For example, in medical care, the model analyzes electronic medical records (EMRs) and a patient may develop an emergency C section based on risk factors such as obesity, smoking, drug use, and other health determinants. Can be predicted. If patients are dubbed high risk, their practitioners may ask them to come earlier or more often to reduce pregnancy complications.
These risk factors remain constant over time, and as with many of them, patients are expected to be difficult to predict. Did they quit smoking? Have they been diagnosed with gestational diabetes? There are also subtle differences in how clinicians ask questions and record their answers in hospital records, which can have different consequences.
This can be even more difficult given the NLP tools most practitioners use. The majority of respondents in the previous survey (83%) said they used at least one of the following NLP cloud services: AWS Comprehend, Azure Text Analytics, Google Cloud Natural Language AI, or IBM Watson NLU. While the popularity and accessibility of cloud services is clear, technology leaders cite the difficulty and cost of adjusting models as a major challenge. Basically, even professionals are committed to maintaining the accuracy of the model in production.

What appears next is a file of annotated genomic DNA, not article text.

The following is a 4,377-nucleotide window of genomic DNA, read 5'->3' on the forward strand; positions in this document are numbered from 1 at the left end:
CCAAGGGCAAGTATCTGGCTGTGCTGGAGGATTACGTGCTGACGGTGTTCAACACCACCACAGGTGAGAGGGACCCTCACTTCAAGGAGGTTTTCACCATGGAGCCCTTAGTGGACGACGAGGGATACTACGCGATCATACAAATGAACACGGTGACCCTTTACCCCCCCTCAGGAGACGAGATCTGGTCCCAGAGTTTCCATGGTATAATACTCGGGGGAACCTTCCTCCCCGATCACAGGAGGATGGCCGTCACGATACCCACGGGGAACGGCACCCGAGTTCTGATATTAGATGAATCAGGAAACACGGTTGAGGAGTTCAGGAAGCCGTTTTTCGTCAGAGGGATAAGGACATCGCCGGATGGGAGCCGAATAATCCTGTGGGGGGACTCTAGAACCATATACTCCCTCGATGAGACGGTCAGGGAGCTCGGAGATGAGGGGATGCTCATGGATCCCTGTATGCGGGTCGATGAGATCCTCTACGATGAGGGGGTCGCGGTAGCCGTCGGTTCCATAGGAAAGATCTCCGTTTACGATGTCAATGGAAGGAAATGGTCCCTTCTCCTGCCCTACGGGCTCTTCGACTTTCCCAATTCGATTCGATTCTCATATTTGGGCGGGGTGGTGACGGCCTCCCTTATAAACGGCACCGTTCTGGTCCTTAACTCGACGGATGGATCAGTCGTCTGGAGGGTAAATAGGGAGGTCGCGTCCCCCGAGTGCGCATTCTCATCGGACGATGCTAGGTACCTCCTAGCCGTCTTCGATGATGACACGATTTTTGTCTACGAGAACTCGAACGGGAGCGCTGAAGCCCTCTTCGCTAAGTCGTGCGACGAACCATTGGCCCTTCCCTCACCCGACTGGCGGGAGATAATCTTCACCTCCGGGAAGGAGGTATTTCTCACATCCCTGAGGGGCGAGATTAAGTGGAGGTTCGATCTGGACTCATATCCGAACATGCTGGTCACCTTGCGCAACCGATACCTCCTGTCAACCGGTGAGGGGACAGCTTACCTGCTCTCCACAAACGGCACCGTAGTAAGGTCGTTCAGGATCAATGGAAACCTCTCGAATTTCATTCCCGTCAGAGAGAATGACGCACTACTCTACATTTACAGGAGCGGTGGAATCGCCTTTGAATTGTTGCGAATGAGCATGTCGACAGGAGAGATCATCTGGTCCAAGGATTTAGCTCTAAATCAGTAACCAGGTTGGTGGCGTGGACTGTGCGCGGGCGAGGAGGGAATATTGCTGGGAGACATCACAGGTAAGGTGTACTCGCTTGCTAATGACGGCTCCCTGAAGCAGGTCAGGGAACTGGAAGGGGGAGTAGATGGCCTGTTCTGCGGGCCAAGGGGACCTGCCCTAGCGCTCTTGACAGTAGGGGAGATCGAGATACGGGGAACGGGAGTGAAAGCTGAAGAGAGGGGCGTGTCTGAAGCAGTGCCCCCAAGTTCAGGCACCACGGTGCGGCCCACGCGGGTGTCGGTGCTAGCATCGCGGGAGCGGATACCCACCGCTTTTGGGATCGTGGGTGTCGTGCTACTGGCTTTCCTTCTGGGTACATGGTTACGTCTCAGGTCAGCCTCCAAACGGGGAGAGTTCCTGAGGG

Another problem is that it takes time to see if something is wrong. The period can vary significantly. Amazon is updating its fraud detection algorithm, which may inadvertently block customers in the process. Within hours, and possibly minutes, a customer service email will point out the problem. In health care, it can take several months to get enough data under certain conditions to confirm that the model has deteriorated.
Basically, to keep your model accurate, you need to apply the same rigorous testing, retraining pipeline automation, and measurements that were performed before the model was deployed. When working with AI and ML models in a production environment, it’s better to anticipate problems than to expect optimal performance in the coming months.
Considering all the work required to move a model to production and keep it safe, it’s understandable why 87% of data projects aren’t on the market. Nonetheless, 93% of tech leaders have shown that their NLP budget has increased by 10-30% compared to last year (Radiant flow). It’s encouraging to see more investment in NLP technology, but it’s all in vain unless the company knows the expertise, time, and continuous updates needed to deploy a successful NLP project. ..
Getting (and keeping) NLP models safely in production Source link Getting (and keeping) NLP models safely in production